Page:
DEELEY: That character that you did, which was the little baby shoe, right?


DEELEY: Terrorized me.

CARTWRIGHT: It was just squealing, wasn't it?

DEELEY: How do you come up with how a character is going to sound?

CARTWRIGHT: What helps me is when I actually see a picture of what the character looks like. You know, if I can see the jaw, if I can see the teeth of the character.

DEELEY: Do you kind of change how you hold yourself?

CARTWRIGHT: Absolutely. Yeah, you do. You can't help it, because it is acting. It's a little bit suppressed, though, because this would come off. The bling -- no bling, because it's too noisy. You know, you can -- it picks up the tiniest little sound.

DEELEY: Dripping tap. Right?

CARTWRIGHT: You've so done your homework.

DEELEY: Dripping tap. I knew that one. Man in a barrel.

CARTWRIGHT: Get me out of here!

This is more of a visual. It's not so much of a sound effect.

See, there he goes.

BART SIMPSON: Just when you think I'm out of ideas.

DEELEY: How did the whole Bart Simpson happen? Because you were originally going in to audition for Lisa, right?


DEELEY: OK. So what happened?

CARTWRIGHT: There was a green table. Matt was sitting like on a couch kind of far -- you know, 15 feet from me. And I walked in, hi Matt. This is Matt Groening.

Oh, blah, blah, blah, blah, blah, blah.

And his eyes, he was just like, whoa that's him, that's Bart. You've got the job.

DEELEY: What other voices do you do on the show?

CARTWRIGHT: One of my favorite ones is Nelson.

Hello this is Nelson Mandela Munce. May I have your attention, please. We had a tall freckled face kid on the team that we picked on till he quit. Hey splatter face, how's the weather up there?

Ralph Wiggim -- Geez, like there doesn't matter what he says, it's -- I'm Idaho, when I grow up I want to don't want to be a principal or a caterpillar.

LISA SIMPSON: Managers manage and players play.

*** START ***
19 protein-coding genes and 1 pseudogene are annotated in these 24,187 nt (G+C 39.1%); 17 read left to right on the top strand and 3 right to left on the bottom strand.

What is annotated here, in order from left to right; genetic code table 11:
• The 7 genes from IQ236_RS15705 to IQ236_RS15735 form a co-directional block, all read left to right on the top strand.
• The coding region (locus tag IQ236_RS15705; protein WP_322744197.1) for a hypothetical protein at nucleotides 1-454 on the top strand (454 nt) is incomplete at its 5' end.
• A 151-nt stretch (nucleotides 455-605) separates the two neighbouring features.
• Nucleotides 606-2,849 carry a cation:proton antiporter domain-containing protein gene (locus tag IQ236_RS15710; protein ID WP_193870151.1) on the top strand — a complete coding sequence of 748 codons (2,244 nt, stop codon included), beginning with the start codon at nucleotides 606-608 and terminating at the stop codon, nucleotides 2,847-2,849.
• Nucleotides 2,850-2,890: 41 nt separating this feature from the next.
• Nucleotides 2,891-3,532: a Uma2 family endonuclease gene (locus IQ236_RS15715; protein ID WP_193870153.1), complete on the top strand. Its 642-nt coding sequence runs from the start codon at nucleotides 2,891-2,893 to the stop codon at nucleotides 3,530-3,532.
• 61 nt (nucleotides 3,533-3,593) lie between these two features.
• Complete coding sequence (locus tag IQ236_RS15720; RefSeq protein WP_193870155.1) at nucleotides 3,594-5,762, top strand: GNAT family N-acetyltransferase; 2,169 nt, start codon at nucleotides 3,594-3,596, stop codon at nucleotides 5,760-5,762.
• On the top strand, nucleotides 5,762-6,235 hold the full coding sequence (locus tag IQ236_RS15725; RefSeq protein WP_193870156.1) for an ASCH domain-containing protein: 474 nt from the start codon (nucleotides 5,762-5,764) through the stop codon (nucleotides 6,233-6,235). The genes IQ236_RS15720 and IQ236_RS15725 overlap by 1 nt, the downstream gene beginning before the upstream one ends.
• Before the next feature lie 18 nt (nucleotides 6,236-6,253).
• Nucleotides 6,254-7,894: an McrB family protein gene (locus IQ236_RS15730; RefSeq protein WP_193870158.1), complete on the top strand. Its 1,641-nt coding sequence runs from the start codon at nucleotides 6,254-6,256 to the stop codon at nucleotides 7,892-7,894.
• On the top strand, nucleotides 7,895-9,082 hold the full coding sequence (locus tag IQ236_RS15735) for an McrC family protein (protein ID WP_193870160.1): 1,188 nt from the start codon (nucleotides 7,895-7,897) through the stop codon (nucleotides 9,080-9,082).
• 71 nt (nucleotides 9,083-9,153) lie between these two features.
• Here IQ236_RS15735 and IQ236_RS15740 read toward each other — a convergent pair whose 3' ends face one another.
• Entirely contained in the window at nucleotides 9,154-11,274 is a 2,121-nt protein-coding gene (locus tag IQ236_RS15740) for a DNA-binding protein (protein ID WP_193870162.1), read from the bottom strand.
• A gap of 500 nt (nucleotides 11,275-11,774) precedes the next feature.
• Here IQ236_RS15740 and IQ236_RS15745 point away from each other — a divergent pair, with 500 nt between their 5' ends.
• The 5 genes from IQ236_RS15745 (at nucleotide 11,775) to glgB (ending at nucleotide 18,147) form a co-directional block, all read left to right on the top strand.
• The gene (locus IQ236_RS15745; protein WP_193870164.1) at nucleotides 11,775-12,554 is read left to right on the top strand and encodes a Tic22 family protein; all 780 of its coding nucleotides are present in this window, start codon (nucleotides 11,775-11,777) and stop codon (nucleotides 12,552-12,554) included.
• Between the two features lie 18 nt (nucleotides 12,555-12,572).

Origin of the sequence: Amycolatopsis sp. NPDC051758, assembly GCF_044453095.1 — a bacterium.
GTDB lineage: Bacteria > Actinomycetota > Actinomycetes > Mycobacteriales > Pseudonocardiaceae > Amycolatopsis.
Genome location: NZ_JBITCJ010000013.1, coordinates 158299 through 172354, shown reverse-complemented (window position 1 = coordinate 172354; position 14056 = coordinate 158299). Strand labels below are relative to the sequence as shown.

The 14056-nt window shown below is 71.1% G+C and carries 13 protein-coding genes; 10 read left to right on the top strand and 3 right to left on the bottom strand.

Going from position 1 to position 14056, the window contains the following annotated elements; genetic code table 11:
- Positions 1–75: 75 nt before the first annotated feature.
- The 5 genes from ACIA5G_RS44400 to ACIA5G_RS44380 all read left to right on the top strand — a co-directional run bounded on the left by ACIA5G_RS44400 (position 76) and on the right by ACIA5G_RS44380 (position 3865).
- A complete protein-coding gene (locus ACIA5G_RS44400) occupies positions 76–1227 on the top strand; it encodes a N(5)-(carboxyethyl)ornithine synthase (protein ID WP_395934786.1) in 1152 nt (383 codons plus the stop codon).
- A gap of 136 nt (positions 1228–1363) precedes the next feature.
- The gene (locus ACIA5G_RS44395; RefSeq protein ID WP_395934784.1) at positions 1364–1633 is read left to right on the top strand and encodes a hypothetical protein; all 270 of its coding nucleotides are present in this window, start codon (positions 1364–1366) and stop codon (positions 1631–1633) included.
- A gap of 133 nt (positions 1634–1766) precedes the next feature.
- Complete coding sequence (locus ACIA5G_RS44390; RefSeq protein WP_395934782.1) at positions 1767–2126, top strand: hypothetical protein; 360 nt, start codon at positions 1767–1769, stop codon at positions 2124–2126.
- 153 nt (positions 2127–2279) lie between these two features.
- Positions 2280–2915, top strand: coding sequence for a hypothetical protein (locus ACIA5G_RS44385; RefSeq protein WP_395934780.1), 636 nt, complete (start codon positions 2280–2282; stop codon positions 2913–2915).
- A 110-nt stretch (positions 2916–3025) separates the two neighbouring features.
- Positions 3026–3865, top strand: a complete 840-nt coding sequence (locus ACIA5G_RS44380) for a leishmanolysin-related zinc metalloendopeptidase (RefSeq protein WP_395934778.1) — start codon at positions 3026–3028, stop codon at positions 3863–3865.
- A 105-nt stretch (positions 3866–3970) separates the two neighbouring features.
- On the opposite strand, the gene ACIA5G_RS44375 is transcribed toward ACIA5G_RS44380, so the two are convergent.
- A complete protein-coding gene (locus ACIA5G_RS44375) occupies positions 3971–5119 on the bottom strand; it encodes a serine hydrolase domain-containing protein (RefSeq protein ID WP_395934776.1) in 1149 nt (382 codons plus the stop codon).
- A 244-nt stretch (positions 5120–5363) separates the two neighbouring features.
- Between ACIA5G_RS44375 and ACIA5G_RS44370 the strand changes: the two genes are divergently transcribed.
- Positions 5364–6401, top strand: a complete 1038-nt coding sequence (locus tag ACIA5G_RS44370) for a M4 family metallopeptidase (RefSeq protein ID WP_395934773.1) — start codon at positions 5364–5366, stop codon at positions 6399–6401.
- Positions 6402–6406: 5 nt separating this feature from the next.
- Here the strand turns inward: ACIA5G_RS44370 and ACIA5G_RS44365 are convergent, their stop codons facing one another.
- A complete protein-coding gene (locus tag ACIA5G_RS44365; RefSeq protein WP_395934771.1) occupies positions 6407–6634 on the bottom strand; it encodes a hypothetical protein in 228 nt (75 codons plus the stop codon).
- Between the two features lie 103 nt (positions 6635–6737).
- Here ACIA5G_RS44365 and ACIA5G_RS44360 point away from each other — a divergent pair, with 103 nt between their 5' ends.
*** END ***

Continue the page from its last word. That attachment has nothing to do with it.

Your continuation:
RALPH WIGGIM: Do alligators alligate?

LISA SIMPSON: I don't know. Yes.

RALPH WIGGIM: I'm scared.

CARTWRIGHT: It's really easy just to slip into a voice and start doing it. And that's just how I do it.

Oh, this is Chucky. I love Chucky.

This is Chucky. I just hope there aren't any clowns here. I don't like clawns.

Up here is another one that I really just love. That's signed by Michael Jackson. And he -- yeah, 300 pound white insane man. And working with him, he did do the Bartman.

DEELEY: Yeah, I was going to say. Does he still remember any duets?

CARTWRIGHT: Do the Bartman? Oh yeah.

I'm not going to do it for you right now. No, I'm not going to do it for you right now.

You do it.

DEELEY: Yo, hey what's happening dude. I'm a guy with a rep for being rude.

CARTWRIGHT: Terrorizing people wherever I go. It's not intentional, just keeping the flow.

DEELEY: get the best (inaudible), dropping banana peels all over the floor. I'm the guy you think should make a scene. Uh, last name Simpson.

CARTWRIGHT: First name Bart. High five. You're amazing.

Security. Get security up here right now.

DEELEY: Cat Deeley, CNN, Los Angeles.


STOUT: Cat Deeley has got some serious skills there.

Now it is one of the most popular new baby names in the United States. Wait for it, Palin. It's the last name of Sarah Palin. Former vice presidential candidate is now a hot first name, that's according to a survey by Baby Center. And of course celebrities are known for picking unusual names. Take Bear Blue, for instance. Now that one is courtesy of the Clueless star Alicia Silverstone. Her son was born just last week in L.A.

Now of course the Beckhams are pioneers in the art of picking alternative names for their children -- Brooklyn for instance, Posh and Beck's, their first son was named Brooklyn. And then, of course, there is Apple. And it raised eyebrows from Gwyneth Paltrow picked that one for her baby girl back in 2004. But she will have to share the spotlight with these other pretty interesting names out like Monroe. Singer Mariah Carey and hubby Nick Cannon, they just named their twin daughter after Marilyn Monroe. The other twin, Moroccan. And that's what they named Monroe's twin brother.

And that is News Stream, but the News continues at CNN. World Business Today is next.